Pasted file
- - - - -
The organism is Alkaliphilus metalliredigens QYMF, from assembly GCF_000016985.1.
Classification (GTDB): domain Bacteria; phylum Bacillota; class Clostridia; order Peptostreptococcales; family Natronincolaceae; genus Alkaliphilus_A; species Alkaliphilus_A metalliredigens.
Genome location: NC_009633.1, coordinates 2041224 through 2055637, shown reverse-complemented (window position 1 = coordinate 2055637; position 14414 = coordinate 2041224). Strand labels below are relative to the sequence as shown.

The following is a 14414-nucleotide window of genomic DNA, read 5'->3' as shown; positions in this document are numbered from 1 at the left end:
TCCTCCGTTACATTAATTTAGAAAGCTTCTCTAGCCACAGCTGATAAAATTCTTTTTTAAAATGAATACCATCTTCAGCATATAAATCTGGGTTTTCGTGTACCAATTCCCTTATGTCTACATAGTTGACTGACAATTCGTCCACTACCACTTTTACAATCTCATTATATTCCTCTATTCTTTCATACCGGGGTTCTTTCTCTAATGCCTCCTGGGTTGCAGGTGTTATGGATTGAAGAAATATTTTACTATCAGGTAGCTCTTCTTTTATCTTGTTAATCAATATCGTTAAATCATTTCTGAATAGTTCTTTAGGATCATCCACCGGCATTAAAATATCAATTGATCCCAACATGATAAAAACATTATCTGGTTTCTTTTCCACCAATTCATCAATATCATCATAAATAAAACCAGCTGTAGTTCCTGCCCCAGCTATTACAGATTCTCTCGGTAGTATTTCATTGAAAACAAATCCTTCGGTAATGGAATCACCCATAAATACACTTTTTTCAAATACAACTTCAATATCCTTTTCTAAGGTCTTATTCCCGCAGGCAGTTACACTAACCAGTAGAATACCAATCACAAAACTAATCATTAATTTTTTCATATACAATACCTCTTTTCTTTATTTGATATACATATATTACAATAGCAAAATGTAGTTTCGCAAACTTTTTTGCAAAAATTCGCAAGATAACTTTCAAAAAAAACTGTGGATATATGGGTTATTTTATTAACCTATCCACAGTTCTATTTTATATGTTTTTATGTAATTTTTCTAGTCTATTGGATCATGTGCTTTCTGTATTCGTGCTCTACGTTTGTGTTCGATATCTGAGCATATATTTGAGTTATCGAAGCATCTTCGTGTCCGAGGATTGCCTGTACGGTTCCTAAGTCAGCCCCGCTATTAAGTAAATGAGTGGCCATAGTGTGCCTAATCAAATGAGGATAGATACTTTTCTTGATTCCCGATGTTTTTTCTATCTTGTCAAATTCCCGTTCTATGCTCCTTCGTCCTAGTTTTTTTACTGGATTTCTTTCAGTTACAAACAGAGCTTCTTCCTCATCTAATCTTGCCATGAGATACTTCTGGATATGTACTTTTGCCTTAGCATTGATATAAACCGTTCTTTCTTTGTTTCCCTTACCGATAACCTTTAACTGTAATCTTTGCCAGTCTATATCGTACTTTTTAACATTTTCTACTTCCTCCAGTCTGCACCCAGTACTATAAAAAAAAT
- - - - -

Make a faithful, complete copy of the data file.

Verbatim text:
The organism is Alkaliphilus metalliredigens QYMF, from assembly GCF_000016985.1.
Classification (GTDB): domain Bacteria; phylum Bacillota; class Clostridia; order Peptostreptococcales; family Natronincolaceae; genus Alkaliphilus_A; species Alkaliphilus_A metalliredigens.
Genome location: NC_009633.1, coordinates 2041224 through 2055637, shown reverse-complemented (window position 1 = coordinate 2055637; position 14414 = coordinate 2041224). Strand labels below are relative to the sequence as shown.

The following is a 14414-nucleotide window of genomic DNA, read 5'->3' as shown; positions in this document are numbered from 1 at the left end:
TCCTCCGTTACATTAATTTAGAAAGCTTCTCTAGCCACAGCTGATAAAATTCTTTTTTAAAATGAATACCATCTTCAGCATATAAATCTGGGTTTTCGTGTACCAATTCCCTTATGTCTACATAGTTGACTGACAATTCGTCCACTACCACTTTTACAATCTCATTATATTCCTCTATTCTTTCATACCGGGGTTCTTTCTCTAATGCCTCCTGGGTTGCAGGTGTTATGGATTGAAGAAATATTTTACTATCAGGTAGCTCTTCTTTTATCTTGTTAATCAATATCGTTAAATCATTTCTGAATAGTTCTTTAGGATCATCCACCGGCATTAAAATATCAATTGATCCCAACATGATAAAAACATTATCTGGTTTCTTTTCCACCAATTCATCAATATCATCATAAATAAAACCAGCTGTAGTTCCTGCCCCAGCTATTACAGATTCTCTCGGTAGTATTTCATTGAAAACAAATCCTTCGGTAATGGAATCACCCATAAATACACTTTTTTCAAATACAACTTCAATATCCTTTTCTAAGGTCTTATTCCCGCAGGCAGTTACACTAACCAGTAGAATACCAATCACAAAACTAATCATTAATTTTTTCATATACAATACCTCTTTTCTTTATTTGATATACATATATTACAATAGCAAAATGTAGTTTCGCAAACTTTTTTGCAAAAATTCGCAAGATAACTTTCAAAAAAAACTGTGGATATATGGGTTATTTTATTAACCTATCCACAGTTCTATTTTATATGTTTTTATGTAATTTTTCTAGTCTATTGGATCATGTGCTTTCTGTATTCGTGCTCTACGTTTGTGTTCGATATCTGAGCATATATTTGAGTTATCGAAGCATCTTCGTGTCCGAGGATTGCCTGTACGGTTCCTAAGTCAGCCCCGCTATTAAGTAAATGAGTGGCCATAGTGTGCCTAATCAAATGAGGATAGATACTTTTCTTGATTCCCGATGTTTTTTCTATCTTGTCAAATTCCCGTTCTATGCTCCTTCGTCCTAGTTTTTTTACTGGATTTCTTTCAGTTACAAACAGAGCTTCTTCCTCATCTAATCTTGCCATGAGATACTTCTGGATATGTACTTTTGCCTTAGCATTGATATAAACCGTTCTTTCTTTGTTTCCCTTACCGATAACCTTTAACTGTAATCTTTGCCAGTCTATATCGTACTTTTTAACATTTTCTACTTCCTCCAGTCTGCACCCAGTACTATAAAAAAAAT